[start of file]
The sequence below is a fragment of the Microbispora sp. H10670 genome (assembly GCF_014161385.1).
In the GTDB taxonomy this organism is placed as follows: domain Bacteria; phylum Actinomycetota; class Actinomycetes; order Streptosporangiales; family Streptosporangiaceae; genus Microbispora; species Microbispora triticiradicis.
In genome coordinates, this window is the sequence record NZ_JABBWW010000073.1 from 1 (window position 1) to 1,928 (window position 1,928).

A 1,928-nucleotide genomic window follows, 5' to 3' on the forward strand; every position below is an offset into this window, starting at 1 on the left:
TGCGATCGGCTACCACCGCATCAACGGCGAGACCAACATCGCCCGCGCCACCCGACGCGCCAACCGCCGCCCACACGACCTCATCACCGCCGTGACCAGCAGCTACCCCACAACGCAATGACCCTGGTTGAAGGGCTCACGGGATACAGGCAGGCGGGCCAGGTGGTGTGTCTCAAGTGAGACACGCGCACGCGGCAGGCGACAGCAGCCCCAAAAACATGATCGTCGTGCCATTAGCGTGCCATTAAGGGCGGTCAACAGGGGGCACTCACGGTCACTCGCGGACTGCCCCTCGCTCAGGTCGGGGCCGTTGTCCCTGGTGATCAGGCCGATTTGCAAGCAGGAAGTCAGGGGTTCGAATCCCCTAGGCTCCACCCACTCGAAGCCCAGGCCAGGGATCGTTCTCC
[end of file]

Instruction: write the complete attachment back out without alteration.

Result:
The sequence below is a fragment of the Microbispora sp. H10670 genome (assembly GCF_014161385.1).
In the GTDB taxonomy this organism is placed as follows: domain Bacteria; phylum Actinomycetota; class Actinomycetes; order Streptosporangiales; family Streptosporangiaceae; genus Microbispora; species Microbispora triticiradicis.
In genome coordinates, this window is the sequence record NZ_JABBWW010000073.1 from 1 (window position 1) to 1,928 (window position 1,928).

A 1,928-nucleotide genomic window follows, 5' to 3' on the forward strand; every position below is an offset into this window, starting at 1 on the left:
TGCGATCGGCTACCACCGCATCAACGGCGAGACCAACATCGCCCGCGCCACCCGACGCGCCAACCGCCGCCCACACGACCTCATCACCGCCGTGACCAGCAGCTACCCCACAACGCAATGACCCTGGTTGAAGGGCTCACGGGATACAGGCAGGCGGGCCAGGTGGTGTGTCTCAAGTGAGACACGCGCACGCGGCAGGCGACAGCAGCCCCAAAAACATGATCGTCGTGCCATTAGCGTGCCATTAAGGGCGGTCAACAGGGGGCACTCACGGTCACTCGCGGACTGCCCCTCGCTCAGGTCGGGGCCGTTGTCCCTGGTGATCAGGCCGATTTGCAAGCAGGAAGTCAGGGGTTCGAATCCCCTAGGCTCCACCCACTCGAAGCCCAGGCCAGGGATCGTTCTCC